This weekend, I became a real fully fledged adult, as I purchased my own copy of the Australian Women’s Weekly. Even as I type that I’m screwing up my nose. I would’ve thought that my subscription to Renegade’s Collective would have given me a fix for my addiction to quick easy reads; and I certaintly thought that I was at least 10 years off buying my own copy of the Women’s Weekly. However; when I saw the caption on the cover that mentioned “Brave Anna Bligh” I was already counting out the coins for the $6.95 magazine. I was in hospital when Anna Bligh’s cancer diagnosis became news headlines. She had Non – Hodgkin’s Lymphoma (or as Ryan calls it, the bad Hodgkin’s) and I was awaiting my disgnosis, trying to get my head around the differences between the different types of blood diseases, and the haunting reality of my own situation. To clarify, Non – Hodgkin’s is more common in older people, and is more complicated because there are a variety of types, Hodgkin’s Lymphoma is usually more straight forward in treating, and has a higher success rate. (I think.. don’t quote me, trust Google in this instance.)

As I turned the pages of the magazine, there is Anna Bligh’s bald head, and I think she looks lovely. As it should, the interview focuses on her career, notably, the Queensland Floods. She of course talks about her cancer, but references it in regards to anything else she would do. I think I share a similar position. People have called me brave many times, and it has often sat uncomfortably. I’m not brave, I don’t have a choice. Brave people choose the scary option. If I had a choice, trust me, no nurse would be coming near me with a needle. What I did think was brave, and something I’m yet to do, was right there on the page, she was bald, with a smile.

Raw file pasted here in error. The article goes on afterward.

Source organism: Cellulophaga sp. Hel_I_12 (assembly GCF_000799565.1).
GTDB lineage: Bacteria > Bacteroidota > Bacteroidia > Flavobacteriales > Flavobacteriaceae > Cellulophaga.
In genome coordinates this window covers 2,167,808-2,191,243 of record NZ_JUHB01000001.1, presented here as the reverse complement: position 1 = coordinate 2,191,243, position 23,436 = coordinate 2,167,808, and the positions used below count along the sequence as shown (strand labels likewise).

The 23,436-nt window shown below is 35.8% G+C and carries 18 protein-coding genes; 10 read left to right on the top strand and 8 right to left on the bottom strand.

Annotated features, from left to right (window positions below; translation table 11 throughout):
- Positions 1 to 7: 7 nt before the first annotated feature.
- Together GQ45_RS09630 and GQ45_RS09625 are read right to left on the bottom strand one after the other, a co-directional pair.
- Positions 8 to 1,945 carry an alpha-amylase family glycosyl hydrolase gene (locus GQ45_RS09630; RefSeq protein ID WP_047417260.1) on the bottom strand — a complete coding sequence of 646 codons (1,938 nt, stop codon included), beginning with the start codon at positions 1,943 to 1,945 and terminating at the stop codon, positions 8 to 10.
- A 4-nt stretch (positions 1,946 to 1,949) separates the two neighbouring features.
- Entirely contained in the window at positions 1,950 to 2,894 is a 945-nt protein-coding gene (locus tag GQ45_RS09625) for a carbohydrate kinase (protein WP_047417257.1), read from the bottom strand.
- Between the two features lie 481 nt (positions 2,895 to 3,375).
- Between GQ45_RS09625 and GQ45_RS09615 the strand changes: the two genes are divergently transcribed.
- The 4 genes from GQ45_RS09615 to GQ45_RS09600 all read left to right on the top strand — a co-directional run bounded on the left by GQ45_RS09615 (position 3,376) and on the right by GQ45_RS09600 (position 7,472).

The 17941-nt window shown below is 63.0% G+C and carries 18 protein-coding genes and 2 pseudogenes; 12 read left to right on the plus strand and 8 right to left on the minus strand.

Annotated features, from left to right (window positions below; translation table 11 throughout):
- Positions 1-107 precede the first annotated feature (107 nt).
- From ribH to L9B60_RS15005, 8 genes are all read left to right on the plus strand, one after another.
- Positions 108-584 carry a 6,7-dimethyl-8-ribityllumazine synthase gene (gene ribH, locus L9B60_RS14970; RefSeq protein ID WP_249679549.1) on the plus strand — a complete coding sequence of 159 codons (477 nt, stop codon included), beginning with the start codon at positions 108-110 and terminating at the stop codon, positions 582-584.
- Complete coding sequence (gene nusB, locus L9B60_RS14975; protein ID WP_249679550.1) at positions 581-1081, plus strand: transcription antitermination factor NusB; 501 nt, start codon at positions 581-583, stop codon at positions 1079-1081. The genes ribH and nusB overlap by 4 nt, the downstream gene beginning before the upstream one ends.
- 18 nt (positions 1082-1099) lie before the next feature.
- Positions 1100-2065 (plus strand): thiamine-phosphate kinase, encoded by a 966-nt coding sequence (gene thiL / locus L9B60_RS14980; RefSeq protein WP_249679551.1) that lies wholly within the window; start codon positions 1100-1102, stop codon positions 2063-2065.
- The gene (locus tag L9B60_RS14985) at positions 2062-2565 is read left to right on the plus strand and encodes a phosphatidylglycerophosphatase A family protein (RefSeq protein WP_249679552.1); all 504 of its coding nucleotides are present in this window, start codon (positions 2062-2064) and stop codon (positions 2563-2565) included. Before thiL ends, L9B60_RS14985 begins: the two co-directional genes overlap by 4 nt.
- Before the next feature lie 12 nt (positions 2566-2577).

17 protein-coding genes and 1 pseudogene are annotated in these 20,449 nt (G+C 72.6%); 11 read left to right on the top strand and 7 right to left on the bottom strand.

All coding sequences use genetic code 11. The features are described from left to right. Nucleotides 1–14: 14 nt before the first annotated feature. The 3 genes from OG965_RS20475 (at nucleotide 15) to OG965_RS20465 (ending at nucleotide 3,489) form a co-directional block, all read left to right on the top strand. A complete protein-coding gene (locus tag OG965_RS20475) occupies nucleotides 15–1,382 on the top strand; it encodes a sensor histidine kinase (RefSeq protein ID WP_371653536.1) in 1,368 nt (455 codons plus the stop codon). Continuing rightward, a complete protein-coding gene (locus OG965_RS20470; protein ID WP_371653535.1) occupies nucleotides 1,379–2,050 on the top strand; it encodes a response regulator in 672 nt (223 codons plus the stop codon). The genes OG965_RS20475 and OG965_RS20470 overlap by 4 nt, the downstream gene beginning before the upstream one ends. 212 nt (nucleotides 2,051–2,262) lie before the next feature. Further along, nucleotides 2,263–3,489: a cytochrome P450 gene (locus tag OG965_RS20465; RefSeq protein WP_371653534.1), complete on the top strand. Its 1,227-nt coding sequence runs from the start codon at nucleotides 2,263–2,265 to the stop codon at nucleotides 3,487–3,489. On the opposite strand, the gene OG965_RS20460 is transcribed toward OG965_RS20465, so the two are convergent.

I went dress shopping on Saturday, an activity which at the best of times is often quite damaging for ones self esteem; and not once could I look in the mirror and see myself. I saw an unfit person, with three bright scars, and an unevenly shaved head. It didn’t matter what the dress looked like, just the fact that this person was starring back at me was destructive enough. I really thought I didn’t care about what my new normality had done to the way I looked, and I suppose when the emphasis was all on the treatment and it working, I never even considered it. However, now that I know I am getting better, and I know I only have a few months to go; my reflection has become the new thing that keeps me up at night.

Mum has always been the world’s biggest fan of a positive mindset, and after a confronting day of shopping, I was in need of a hell of a readjustment. If worrying about the way I look is the worst it gets from here on in, I’ll take it. Everyone is self conscious about something, and in a way, it just makes me normal. Being concerned over my hair, or lack there of, is a blessing compared to what I was concerned about even a month ago. Tomorrow, I’m going to try and be brave and look in the mirror and smile, because soon I won’t have cancer anymore, and I am really, really lucky.

64 days to go.


4 thoughts on “Covergirl

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